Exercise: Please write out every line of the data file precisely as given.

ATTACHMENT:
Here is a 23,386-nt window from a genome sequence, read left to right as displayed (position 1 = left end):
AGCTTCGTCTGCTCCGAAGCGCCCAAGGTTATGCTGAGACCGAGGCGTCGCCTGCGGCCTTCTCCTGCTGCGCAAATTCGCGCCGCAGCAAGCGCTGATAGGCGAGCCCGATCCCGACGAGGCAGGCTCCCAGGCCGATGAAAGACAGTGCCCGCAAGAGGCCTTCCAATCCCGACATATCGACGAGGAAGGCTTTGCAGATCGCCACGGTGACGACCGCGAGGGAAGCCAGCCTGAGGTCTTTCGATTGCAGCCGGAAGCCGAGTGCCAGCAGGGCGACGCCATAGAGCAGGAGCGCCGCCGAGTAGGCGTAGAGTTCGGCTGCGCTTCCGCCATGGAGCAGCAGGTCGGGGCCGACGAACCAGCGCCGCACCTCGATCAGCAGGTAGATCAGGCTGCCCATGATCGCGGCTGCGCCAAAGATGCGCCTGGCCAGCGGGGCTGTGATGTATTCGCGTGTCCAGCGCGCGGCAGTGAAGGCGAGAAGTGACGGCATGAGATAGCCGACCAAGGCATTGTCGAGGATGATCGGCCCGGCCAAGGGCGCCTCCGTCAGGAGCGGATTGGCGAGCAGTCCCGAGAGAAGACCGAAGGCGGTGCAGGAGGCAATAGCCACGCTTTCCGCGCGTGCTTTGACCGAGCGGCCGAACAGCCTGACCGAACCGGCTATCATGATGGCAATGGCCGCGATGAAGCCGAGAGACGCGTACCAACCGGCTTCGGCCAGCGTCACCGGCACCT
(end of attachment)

Here is a 23,386-nt window from a genome sequence, read left to right as displayed (position 1 = left end):
AGCTTCGTCTGCTCCGAAGCGCCCAAGGTTATGCTGAGACCGAGGCGTCGCCTGCGGCCTTCTCCTGCTGCGCAAATTCGCGCCGCAGCAAGCGCTGATAGGCGAGCCCGATCCCGACGAGGCAGGCTCCCAGGCCGATGAAAGACAGTGCCCGCAAGAGGCCTTCCAATCCCGACATATCGACGAGGAAGGCTTTGCAGATCGCCACGGTGACGACCGCGAGGGAAGCCAGCCTGAGGTCTTTCGATTGCAGCCGGAAGCCGAGTGCCAGCAGGGCGACGCCATAGAGCAGGAGCGCCGCCGAGTAGGCGTAGAGTTCGGCTGCGCTTCCGCCATGGAGCAGCAGGTCGGGGCCGACGAACCAGCGCCGCACCTCGATCAGCAGGTAGATCAGGCTGCCCATGATCGCGGCTGCGCCAAAGATGCGCCTGGCCAGCGGGGCTGTGATGTATTCGCGTGTCCAGCGCGCGGCAGTGAAGGCGAGAAGTGACGGCATGAGATAGCCGACCAAGGCATTGTCGAGGATGATCGGCCCGGCCAAGGGCGCCTCCGTCAGGAGCGGATTGGCGAGCAGTCCCGAGAGAAGACCGAAGGCGGTGCAGGAGGCAATAGCCACGCTTTCCGCGCGTGCTTTGACCGAGCGGCCGAACAGCCTGACCGAACCGGCTATCATGATGGCAATGGCCGCGATGAAGCCGAGAGACGCGTACCAACCGGCTTCGGCCAGCGTCACCGGCACCT